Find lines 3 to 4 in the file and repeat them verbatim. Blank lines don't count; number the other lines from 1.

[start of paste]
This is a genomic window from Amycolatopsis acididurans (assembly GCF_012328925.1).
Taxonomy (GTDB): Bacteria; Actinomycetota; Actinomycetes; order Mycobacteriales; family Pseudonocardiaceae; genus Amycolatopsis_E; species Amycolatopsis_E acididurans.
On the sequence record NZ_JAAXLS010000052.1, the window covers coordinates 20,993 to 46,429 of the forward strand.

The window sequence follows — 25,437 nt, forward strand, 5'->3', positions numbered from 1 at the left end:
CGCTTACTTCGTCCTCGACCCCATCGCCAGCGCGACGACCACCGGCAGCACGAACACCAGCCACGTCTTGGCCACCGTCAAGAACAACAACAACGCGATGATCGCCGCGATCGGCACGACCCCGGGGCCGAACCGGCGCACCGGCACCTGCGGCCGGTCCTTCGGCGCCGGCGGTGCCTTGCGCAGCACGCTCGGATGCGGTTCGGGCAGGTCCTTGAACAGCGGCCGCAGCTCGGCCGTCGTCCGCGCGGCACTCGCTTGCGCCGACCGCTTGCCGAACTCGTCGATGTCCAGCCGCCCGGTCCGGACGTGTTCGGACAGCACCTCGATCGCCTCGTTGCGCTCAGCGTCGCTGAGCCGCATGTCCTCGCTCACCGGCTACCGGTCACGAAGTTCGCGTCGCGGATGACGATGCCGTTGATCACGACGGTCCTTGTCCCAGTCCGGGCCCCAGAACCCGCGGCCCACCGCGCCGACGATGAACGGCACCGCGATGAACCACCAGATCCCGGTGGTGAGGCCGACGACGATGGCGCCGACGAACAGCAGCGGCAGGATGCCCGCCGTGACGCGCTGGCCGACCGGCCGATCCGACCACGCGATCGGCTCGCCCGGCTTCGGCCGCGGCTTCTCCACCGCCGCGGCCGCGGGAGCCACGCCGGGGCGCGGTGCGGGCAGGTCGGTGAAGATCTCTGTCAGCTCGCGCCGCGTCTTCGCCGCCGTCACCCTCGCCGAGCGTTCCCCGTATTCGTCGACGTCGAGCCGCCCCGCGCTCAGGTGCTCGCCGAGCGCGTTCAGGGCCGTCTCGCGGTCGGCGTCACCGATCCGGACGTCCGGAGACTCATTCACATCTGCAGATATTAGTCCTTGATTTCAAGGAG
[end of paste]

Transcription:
On the sequence record NZ_JAAXLS010000052.1, the window covers coordinates 20,993 to 46,429 of the forward strand.

The window sequence follows — 25,437 nt, forward strand, 5'->3', positions numbered from 1 at the left end: